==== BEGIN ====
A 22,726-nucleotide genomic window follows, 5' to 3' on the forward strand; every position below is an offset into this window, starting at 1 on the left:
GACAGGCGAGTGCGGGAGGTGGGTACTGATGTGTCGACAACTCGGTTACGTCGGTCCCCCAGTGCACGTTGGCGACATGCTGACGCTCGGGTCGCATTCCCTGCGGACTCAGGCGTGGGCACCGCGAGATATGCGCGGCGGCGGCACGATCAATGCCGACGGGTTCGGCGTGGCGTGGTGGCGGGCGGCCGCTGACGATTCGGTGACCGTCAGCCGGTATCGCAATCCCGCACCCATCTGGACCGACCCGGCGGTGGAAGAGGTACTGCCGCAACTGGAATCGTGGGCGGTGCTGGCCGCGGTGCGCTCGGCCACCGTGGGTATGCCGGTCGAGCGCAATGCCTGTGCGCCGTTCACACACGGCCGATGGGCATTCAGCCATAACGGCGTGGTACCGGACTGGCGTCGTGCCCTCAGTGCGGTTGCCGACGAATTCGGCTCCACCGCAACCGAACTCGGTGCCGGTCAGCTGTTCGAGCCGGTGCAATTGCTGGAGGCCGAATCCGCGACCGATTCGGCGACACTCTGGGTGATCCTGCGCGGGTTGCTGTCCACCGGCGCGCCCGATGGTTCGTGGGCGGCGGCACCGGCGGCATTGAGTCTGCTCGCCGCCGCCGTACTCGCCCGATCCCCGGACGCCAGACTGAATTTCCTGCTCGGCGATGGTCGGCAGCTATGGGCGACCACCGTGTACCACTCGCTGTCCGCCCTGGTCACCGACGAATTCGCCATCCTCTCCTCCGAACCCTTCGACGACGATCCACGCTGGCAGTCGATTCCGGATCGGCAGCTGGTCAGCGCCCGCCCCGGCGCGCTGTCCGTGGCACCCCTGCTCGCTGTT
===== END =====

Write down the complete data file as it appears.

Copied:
A 22,726-nucleotide genomic window follows, 5' to 3' on the forward strand; every position below is an offset into this window, starting at 1 on the left:
GACAGGCGAGTGCGGGAGGTGGGTACTGATGTGTCGACAACTCGGTTACGTCGGTCCCCCAGTGCACGTTGGCGACATGCTGACGCTCGGGTCGCATTCCCTGCGGACTCAGGCGTGGGCACCGCGAGATATGCGCGGCGGCGGCACGATCAATGCCGACGGGTTCGGCGTGGCGTGGTGGCGGGCGGCCGCTGACGATTCGGTGACCGTCAGCCGGTATCGCAATCCCGCACCCATCTGGACCGACCCGGCGGTGGAAGAGGTACTGCCGCAACTGGAATCGTGGGCGGTGCTGGCCGCGGTGCGCTCGGCCACCGTGGGTATGCCGGTCGAGCGCAATGCCTGTGCGCCGTTCACACACGGCCGATGGGCATTCAGCCATAACGGCGTGGTACCGGACTGGCGTCGTGCCCTCAGTGCGGTTGCCGACGAATTCGGCTCCACCGCAACCGAACTCGGTGCCGGTCAGCTGTTCGAGCCGGTGCAATTGCTGGAGGCCGAATCCGCGACCGATTCGGCGACACTCTGGGTGATCCTGCGCGGGTTGCTGTCCACCGGCGCGCCCGATGGTTCGTGGGCGGCGGCACCGGCGGCATTGAGTCTGCTCGCCGCCGCCGTACTCGCCCGATCCCCGGACGCCAGACTGAATTTCCTGCTCGGCGATGGTCGGCAGCTATGGGCGACCACCGTGTACCACTCGCTGTCCGCCCTGGTCACCGACGAATTCGCCATCCTCTCCTCCGAACCCTTCGACGACGATCCACGCTGGCAGTCGATTCCGGATCGGCAGCTGGTCAGCGCCCGCCCCGGCGCGCTGTCCGTGGCACCCCTGCTCGCTGTT